In the classic tradition of heroic Disney adventures comes the extraordinary MIGHTY JOE YOUNG -- a thrilling story full of excitement, friendship, courage, and heart. The legendary Joe, a playful, smart fifteen-foot-tall gorilla, and his lifelong best friend Jill Young (Charlize Theron) have grown up together in the remote mountains of Central Africa. When Joe's peaceful existence is shattered by poachers, Jill and zoologist Gregg O'Hara (Bill Paxton) rescue their innocent friend and move him to the safety of an animal conservancy in California. But Joe's safety is short-lived. No longer a myth, his notoriety makes him a target for an enemy from his past -- a ruthless hunter who will do anything to capture the Mighty Joe. From the moment you meet him to his incredible display of courage, Mighty Joe Young will fill your eyes with wonder and your heart with magic.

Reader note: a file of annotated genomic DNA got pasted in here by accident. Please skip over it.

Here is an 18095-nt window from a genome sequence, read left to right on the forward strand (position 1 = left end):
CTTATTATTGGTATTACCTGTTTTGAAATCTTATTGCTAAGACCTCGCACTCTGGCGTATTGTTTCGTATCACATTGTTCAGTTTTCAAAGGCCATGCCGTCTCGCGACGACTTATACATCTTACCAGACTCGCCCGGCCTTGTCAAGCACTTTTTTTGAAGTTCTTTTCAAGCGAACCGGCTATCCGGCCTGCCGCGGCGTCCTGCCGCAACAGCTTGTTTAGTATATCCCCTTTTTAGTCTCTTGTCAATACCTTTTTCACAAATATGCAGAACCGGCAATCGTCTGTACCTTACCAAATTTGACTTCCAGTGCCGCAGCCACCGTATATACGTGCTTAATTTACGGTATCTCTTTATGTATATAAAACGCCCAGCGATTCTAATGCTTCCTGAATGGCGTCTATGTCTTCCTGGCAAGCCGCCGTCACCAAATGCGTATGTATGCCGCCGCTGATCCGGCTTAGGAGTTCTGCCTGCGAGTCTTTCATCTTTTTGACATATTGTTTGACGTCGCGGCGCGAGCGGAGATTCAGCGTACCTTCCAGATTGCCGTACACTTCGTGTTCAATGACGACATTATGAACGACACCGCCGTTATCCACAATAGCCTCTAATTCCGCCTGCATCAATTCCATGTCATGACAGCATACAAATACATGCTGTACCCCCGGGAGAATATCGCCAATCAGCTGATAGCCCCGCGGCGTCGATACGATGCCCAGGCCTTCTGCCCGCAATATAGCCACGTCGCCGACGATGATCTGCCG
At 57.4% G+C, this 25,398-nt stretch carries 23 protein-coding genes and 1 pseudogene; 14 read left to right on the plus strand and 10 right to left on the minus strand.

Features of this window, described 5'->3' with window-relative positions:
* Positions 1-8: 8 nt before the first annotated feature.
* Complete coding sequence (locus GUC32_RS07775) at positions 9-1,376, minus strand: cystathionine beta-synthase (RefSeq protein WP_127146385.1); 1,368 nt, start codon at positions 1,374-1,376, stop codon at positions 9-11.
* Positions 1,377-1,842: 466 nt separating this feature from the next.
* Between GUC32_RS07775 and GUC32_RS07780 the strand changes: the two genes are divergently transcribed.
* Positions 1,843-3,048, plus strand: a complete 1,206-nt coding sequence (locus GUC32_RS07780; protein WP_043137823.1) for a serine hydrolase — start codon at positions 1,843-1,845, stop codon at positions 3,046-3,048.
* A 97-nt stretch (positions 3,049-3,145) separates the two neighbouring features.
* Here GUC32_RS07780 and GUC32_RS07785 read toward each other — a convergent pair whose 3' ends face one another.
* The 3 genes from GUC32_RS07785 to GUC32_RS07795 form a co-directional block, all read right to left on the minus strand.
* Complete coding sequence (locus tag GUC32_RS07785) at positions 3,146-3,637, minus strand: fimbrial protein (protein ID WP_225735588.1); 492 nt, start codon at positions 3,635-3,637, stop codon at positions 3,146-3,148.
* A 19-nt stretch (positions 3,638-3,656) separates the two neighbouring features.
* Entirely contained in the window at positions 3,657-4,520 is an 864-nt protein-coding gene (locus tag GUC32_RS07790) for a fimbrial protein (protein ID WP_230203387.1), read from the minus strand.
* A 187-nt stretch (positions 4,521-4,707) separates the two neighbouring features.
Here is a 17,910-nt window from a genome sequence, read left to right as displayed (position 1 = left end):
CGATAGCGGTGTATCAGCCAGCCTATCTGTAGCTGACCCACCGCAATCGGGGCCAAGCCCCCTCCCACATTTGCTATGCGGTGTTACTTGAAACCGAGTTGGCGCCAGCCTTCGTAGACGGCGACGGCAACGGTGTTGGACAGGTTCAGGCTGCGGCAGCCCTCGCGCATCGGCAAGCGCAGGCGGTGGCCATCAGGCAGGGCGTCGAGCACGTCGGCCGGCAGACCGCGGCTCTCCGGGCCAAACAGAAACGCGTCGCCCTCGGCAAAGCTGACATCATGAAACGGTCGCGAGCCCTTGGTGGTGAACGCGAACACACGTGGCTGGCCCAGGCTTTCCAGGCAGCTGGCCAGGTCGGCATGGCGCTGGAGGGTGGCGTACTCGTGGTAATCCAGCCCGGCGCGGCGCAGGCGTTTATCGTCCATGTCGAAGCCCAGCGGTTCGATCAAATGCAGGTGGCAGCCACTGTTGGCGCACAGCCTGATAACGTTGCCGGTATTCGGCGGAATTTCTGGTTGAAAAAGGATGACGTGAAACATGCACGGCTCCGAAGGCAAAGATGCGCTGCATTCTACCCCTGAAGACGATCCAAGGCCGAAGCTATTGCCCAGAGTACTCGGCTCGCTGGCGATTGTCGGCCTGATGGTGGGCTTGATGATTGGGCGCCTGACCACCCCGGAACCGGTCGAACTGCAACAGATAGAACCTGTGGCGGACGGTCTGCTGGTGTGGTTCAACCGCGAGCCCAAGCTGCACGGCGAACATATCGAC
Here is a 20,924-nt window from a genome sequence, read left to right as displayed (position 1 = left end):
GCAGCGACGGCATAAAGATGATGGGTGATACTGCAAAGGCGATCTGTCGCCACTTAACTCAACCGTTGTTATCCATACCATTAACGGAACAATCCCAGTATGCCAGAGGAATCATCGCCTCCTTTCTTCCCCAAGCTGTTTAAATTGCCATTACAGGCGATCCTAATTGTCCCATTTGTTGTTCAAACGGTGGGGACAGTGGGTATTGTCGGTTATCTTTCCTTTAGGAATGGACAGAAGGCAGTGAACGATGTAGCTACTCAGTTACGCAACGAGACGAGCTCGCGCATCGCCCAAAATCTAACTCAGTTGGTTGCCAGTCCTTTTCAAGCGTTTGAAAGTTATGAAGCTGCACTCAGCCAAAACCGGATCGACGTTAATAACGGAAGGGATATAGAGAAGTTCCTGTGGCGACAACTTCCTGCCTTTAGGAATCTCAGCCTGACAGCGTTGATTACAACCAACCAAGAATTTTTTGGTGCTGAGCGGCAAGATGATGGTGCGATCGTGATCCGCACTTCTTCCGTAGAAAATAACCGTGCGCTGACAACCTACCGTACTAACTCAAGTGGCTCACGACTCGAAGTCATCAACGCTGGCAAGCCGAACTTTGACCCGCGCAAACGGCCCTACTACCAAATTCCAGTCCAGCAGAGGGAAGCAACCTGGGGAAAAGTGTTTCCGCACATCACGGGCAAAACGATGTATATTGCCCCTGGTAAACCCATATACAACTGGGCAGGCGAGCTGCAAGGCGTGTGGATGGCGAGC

Charlize Theron is the latest stunning blonde to be hanging around some big ape in a Hollywood movie, this one a remake of the 1949 semi-classic with echoes of the superior King Kong
. Theron plays the daugher of an American researcher killed by poachers in Africa. The baby gorilla left in her care grows up to become a hugely tall and broad specimen named Joe, living in the mountains as a mostly unseen legend among people who live there. Along comes an eco-minded emissary (Bill Paxton) from a California sanctuary, who talks the jungle girl into providing safe haven for Joe at the L.A. facility. The transition is not without discomfort, but everything is aggravated via a conspiracy of poachers to get Joe into their own greedy hands. Director Ron Underwood (City Slickers
) uses a combination of special-effects techniques to give Joe life and personality, and he succeeds quite effectively. The requisite giant-ape-goes-amok scenes are all in place--a couple of them pretty intense--as is a conclusion that finds the simian hero performing a stunning feat of escalation. Underwood attempts to give a little modern spin to some classic Hollywood conventions regarding wild hearts lost in civilization, and the results are pretty agreeable family fare. --Tom Keogh